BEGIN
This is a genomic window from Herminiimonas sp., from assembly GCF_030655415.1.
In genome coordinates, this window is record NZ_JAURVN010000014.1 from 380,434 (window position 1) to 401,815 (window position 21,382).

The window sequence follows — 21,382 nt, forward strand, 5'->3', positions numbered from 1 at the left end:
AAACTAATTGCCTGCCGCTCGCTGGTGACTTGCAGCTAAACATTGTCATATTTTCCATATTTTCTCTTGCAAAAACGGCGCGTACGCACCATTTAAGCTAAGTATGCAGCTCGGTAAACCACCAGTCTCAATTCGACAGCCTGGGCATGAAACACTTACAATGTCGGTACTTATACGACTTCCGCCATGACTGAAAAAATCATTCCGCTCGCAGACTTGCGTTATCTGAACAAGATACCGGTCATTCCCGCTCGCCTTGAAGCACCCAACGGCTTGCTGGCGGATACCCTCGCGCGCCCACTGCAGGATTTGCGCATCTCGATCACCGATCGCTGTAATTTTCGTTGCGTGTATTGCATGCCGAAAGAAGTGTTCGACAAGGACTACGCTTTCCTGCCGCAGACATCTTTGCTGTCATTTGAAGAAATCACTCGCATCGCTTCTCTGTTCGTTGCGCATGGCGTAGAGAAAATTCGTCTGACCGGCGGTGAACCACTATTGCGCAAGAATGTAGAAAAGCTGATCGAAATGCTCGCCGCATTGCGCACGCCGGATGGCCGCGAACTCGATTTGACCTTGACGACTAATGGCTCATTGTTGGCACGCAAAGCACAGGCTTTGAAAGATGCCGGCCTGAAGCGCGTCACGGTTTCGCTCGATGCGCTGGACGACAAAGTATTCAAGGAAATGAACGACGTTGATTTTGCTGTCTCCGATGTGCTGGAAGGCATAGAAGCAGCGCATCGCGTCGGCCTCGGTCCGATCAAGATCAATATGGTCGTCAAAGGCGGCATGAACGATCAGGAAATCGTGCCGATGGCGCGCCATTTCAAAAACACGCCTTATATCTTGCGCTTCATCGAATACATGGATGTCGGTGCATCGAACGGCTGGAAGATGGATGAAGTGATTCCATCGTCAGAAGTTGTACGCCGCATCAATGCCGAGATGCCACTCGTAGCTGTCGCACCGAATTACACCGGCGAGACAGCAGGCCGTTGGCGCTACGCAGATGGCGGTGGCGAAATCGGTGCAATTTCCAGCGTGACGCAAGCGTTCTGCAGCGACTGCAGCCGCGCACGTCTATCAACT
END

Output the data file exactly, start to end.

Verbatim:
This is a genomic window from Herminiimonas sp., from assembly GCF_030655415.1.
In genome coordinates, this window is record NZ_JAURVN010000014.1 from 380,434 (window position 1) to 401,815 (window position 21,382).

The window sequence follows — 21,382 nt, forward strand, 5'->3', positions numbered from 1 at the left end:
AAACTAATTGCCTGCCGCTCGCTGGTGACTTGCAGCTAAACATTGTCATATTTTCCATATTTTCTCTTGCAAAAACGGCGCGTACGCACCATTTAAGCTAAGTATGCAGCTCGGTAAACCACCAGTCTCAATTCGACAGCCTGGGCATGAAACACTTACAATGTCGGTACTTATACGACTTCCGCCATGACTGAAAAAATCATTCCGCTCGCAGACTTGCGTTATCTGAACAAGATACCGGTCATTCCCGCTCGCCTTGAAGCACCCAACGGCTTGCTGGCGGATACCCTCGCGCGCCCACTGCAGGATTTGCGCATCTCGATCACCGATCGCTGTAATTTTCGTTGCGTGTATTGCATGCCGAAAGAAGTGTTCGACAAGGACTACGCTTTCCTGCCGCAGACATCTTTGCTGTCATTTGAAGAAATCACTCGCATCGCTTCTCTGTTCGTTGCGCATGGCGTAGAGAAAATTCGTCTGACCGGCGGTGAACCACTATTGCGCAAGAATGTAGAAAAGCTGATCGAAATGCTCGCCGCATTGCGCACGCCGGATGGCCGCGAACTCGATTTGACCTTGACGACTAATGGCTCATTGTTGGCACGCAAAGCACAGGCTTTGAAAGATGCCGGCCTGAAGCGCGTCACGGTTTCGCTCGATGCGCTGGACGACAAAGTATTCAAGGAAATGAACGACGTTGATTTTGCTGTCTCCGATGTGCTGGAAGGCATAGAAGCAGCGCATCGCGTCGGCCTCGGTCCGATCAAGATCAATATGGTCGTCAAAGGCGGCATGAACGATCAGGAAATCGTGCCGATGGCGCGCCATTTCAAAAACACGCCTTATATCTTGCGCTTCATCGAATACATGGATGTCGGTGCATCGAACGGCTGGAAGATGGATGAAGTGATTCCATCGTCAGAAGTTGTACGCCGCATCAATGCCGAGATGCCACTCGTAGCTGTCGCACCGAATTACACCGGCGAGACAGCAGGCCGTTGGCGCTACGCAGATGGCGGTGGCGAAATCGGTGCAATTTCCAGCGTGACGCAAGCGTTCTGCAGCGACTGCAGCCGCGCACGTCTATCAACT